Published Dec 01, 2004Adapted from the beloved novel, A Very Long Engagement tells the story of a war-torn romance in which it's presumed that the man has died in battle and all that is keeping the woman going is unrealistic hope. Cold Mountain, you say? Could very well be, but A Very Long Engagement is Jean-Pierre Jeunet's much anticipated follow-up to 2001's Amélie. However, A Very Long Engagement does bear an uncanny resemblance to last year's Nicole Kidman epic, which is certainly distracting. Engagement tells the story of Mathilde (the adorable Audrey Tatou), a young woman whose entire life has grown to revolve around her search for her supposedly deceased fiancé, Manech (Gaspard Ulliel). Mathilde uses every resource at her disposal to try and uncover the truth, which leads her to a wide array of colourful and incredibly quirky characters, including a tiny but heartbreaking performance by Jodie Foster entirely in French.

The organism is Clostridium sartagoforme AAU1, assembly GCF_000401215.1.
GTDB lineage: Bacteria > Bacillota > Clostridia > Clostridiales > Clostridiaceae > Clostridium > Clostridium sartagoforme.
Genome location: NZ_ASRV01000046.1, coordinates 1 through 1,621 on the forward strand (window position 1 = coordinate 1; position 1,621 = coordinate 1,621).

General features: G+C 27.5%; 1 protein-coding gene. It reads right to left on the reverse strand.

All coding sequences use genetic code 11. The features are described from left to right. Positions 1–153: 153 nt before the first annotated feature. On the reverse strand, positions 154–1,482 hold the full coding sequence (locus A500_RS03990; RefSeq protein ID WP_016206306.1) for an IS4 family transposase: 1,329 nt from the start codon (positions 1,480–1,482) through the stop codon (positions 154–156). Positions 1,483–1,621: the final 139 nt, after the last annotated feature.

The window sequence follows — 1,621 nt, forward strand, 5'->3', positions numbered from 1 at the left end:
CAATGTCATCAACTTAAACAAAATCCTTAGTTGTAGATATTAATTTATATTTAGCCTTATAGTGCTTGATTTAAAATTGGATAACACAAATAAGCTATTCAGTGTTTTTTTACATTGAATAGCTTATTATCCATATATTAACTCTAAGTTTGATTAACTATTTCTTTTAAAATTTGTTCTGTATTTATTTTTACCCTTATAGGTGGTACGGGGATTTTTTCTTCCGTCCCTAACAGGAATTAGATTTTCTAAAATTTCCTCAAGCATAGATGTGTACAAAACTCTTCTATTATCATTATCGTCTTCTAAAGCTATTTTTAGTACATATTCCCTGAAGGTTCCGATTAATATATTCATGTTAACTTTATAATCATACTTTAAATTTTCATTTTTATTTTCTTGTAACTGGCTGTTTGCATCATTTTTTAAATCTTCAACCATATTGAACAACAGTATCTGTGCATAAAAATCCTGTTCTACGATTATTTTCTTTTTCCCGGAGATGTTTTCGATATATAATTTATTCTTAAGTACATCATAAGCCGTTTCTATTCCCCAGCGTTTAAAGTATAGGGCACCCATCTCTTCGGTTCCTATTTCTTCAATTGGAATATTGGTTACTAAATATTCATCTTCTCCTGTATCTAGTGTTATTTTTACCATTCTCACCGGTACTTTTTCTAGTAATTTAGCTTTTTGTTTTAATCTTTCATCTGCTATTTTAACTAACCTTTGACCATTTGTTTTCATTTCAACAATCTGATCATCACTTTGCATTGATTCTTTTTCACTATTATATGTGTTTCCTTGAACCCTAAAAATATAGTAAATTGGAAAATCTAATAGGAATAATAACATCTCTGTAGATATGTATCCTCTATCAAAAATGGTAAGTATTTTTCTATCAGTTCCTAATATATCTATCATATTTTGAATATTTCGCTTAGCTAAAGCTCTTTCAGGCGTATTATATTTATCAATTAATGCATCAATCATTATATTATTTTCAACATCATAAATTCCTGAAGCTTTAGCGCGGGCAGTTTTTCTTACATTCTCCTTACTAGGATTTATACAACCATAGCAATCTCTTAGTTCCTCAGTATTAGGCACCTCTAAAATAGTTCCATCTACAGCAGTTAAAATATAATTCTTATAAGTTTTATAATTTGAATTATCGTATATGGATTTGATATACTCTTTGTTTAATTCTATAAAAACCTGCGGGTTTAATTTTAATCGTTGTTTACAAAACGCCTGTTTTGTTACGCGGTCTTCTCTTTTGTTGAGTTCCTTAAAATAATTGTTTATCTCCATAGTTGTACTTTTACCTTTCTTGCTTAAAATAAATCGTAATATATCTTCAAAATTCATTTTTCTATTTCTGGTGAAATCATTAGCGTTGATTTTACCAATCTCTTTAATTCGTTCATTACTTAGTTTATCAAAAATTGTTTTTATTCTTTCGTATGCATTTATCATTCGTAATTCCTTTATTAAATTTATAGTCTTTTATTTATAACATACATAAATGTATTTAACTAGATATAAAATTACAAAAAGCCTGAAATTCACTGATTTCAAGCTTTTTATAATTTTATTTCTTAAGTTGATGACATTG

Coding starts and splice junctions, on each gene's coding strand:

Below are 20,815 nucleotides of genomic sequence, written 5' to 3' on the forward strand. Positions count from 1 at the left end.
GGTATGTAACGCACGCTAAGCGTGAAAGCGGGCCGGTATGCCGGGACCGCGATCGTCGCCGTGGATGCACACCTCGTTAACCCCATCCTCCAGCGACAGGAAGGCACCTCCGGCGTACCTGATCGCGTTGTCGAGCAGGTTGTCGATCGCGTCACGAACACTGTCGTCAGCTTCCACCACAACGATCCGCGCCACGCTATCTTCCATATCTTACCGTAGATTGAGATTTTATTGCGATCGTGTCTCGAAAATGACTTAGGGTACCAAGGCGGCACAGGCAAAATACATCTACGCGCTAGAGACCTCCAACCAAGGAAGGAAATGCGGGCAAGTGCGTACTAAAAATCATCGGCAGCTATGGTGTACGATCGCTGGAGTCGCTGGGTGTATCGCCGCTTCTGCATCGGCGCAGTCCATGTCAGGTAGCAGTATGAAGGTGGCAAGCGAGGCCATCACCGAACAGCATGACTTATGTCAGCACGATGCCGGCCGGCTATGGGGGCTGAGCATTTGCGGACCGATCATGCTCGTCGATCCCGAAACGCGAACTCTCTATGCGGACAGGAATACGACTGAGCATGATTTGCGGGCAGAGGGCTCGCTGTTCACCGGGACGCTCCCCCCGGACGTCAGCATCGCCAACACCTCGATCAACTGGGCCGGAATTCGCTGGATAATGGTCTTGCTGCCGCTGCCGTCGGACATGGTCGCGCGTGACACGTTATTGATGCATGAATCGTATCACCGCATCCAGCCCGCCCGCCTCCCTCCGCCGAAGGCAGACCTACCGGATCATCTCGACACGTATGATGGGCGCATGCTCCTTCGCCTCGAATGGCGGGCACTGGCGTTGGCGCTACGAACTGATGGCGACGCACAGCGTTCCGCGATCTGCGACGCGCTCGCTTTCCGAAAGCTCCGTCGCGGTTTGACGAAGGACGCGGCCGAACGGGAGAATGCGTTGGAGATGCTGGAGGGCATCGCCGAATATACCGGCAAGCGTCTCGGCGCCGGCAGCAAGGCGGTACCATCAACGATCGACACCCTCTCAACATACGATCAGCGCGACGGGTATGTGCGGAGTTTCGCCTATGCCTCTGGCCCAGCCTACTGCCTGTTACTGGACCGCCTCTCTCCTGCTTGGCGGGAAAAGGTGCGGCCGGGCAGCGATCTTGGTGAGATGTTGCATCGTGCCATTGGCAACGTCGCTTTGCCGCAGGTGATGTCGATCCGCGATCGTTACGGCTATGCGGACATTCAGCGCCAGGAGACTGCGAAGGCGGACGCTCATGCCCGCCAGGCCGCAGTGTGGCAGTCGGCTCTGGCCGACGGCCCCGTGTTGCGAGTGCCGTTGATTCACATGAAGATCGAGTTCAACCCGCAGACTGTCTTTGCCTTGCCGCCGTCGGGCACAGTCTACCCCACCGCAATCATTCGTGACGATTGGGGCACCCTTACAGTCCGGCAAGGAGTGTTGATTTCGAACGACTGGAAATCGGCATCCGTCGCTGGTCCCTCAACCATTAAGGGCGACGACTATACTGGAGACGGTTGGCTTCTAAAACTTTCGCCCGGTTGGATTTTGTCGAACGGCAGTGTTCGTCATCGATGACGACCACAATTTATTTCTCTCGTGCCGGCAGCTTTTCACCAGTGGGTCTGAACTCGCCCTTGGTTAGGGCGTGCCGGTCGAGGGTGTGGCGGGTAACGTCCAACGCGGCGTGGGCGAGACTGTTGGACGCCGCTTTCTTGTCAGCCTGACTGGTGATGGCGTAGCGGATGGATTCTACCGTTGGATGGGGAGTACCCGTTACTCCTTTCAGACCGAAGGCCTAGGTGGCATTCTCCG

By far the most admirable aspect of this film is its technical achievement. The cinematography is absolutely stunning, with some of the shots worthy of being framed on a gallery wall. The sets and costumes are almost equally impressive, as are some of the battle sequences. But what gives Engagement its heart is Jeunet's absurdist style, which he sprinkles throughout the characters and plot. This contrasts the fairly horrific content and gives the film a generally light feeling. But as the film wears on, Jeunet's quirkiness is not enough to sustain the repetitive and predictable story, and A Very Long Engagement ends up feeling like just a very long movie. Opens Dec. 17. (Warner Independent)